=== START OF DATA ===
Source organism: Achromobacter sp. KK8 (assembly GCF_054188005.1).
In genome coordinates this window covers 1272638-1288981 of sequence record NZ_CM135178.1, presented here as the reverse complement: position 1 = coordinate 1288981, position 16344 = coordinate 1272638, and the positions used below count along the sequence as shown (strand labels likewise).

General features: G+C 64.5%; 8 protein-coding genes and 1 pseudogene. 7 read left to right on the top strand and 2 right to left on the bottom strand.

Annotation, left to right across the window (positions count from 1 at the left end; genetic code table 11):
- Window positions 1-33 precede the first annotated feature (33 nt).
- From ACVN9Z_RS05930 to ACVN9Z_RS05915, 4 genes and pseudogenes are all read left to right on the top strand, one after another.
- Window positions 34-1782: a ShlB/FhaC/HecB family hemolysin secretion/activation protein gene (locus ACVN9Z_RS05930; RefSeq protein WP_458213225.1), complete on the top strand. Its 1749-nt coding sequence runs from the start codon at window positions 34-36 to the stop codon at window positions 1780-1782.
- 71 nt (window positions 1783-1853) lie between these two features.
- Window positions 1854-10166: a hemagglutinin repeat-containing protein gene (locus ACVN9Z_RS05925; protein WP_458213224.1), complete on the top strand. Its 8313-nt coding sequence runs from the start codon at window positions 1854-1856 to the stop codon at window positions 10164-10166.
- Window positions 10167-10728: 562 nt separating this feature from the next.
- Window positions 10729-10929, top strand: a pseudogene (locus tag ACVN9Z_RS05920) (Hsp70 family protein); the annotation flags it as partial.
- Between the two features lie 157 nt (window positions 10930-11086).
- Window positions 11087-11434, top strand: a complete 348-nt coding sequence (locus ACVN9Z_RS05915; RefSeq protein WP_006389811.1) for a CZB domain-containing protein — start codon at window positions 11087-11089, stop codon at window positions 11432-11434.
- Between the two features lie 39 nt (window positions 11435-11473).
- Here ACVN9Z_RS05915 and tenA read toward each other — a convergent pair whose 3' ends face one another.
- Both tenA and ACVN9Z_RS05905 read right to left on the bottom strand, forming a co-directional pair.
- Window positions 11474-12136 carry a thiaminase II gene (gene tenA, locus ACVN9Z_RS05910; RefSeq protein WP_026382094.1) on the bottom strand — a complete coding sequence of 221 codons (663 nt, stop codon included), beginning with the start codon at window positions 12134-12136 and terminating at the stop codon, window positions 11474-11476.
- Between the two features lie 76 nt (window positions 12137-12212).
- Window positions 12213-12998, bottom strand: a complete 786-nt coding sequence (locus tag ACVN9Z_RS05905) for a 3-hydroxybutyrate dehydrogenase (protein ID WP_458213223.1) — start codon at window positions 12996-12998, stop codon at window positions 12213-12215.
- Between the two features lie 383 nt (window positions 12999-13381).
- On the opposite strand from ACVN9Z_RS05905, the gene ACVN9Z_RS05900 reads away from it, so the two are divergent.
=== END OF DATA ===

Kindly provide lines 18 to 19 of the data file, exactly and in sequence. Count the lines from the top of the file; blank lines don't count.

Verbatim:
- Between the two features lie 76 nt (window positions 12137-12212).
- Window positions 12213-12998, bottom strand: a complete 786-nt coding sequence (locus tag ACVN9Z_RS05905) for a 3-hydroxybutyrate dehydrogenase (protein ID WP_458213223.1) — start codon at window positions 12996-12998, stop codon at window positions 12213-12215.